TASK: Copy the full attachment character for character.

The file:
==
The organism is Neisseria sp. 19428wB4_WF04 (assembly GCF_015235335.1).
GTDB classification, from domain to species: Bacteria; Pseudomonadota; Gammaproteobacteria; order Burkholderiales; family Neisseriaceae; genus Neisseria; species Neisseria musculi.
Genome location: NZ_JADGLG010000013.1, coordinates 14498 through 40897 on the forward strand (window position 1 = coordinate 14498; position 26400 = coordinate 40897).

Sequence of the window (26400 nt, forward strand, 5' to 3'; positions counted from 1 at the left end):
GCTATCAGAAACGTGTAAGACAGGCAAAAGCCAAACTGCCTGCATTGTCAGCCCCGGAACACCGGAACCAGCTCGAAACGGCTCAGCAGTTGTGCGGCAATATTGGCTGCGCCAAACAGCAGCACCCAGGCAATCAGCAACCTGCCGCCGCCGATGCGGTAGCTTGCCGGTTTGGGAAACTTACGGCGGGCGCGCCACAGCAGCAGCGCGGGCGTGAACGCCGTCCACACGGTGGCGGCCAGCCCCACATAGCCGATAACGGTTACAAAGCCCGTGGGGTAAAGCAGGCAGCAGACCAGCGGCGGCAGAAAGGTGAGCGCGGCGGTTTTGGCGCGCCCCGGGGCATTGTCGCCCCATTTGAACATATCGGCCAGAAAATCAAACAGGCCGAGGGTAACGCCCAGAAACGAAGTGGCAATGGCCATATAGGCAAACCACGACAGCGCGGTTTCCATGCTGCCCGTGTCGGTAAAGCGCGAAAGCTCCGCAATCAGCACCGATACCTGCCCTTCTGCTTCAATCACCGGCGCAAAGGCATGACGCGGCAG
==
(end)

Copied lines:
The organism is Neisseria sp. 19428wB4_WF04 (assembly GCF_015235335.1).
GTDB classification, from domain to species: Bacteria; Pseudomonadota; Gammaproteobacteria; order Burkholderiales; family Neisseriaceae; genus Neisseria; species Neisseria musculi.
Genome location: NZ_JADGLG010000013.1, coordinates 14498 through 40897 on the forward strand (window position 1 = coordinate 14498; position 26400 = coordinate 40897).

Sequence of the window (26400 nt, forward strand, 5' to 3'; positions counted from 1 at the left end):
GCTATCAGAAACGTGTAAGACAGGCAAAAGCCAAACTGCCTGCATTGTCAGCCCCGGAACACCGGAACCAGCTCGAAACGGCTCAGCAGTTGTGCGGCAATATTGGCTGCGCCAAACAGCAGCACCCAGGCAATCAGCAACCTGCCGCCGCCGATGCGGTAGCTTGCCGGTTTGGGAAACTTACGGCGGGCGCGCCACAGCAGCAGCGCGGGCGTGAACGCCGTCCACACGGTGGCGGCCAGCCCCACATAGCCGATAACGGTTACAAAGCCCGTGGGGTAAAGCAGGCAGCAGACCAGCGGCGGCAGAAAGGTGAGCGCGGCGGTTTTGGCGCGCCCCGGGGCATTGTCGCCCCATTTGAACATATCGGCCAGAAAATCAAACAGGCCGAGGGTAACGCCCAGAAACGAAGTGGCAATGGCCATATAGGCAAACCACGACAGCGCGGTTTCCATGCTGCCCGTGTCGGTAAAGCGCGAAAGCTCCGCAATCAGCACCGATACCTGCCCTTCTGCTTCAATCACCGGCGCAAAGGCATGACGCGGCAG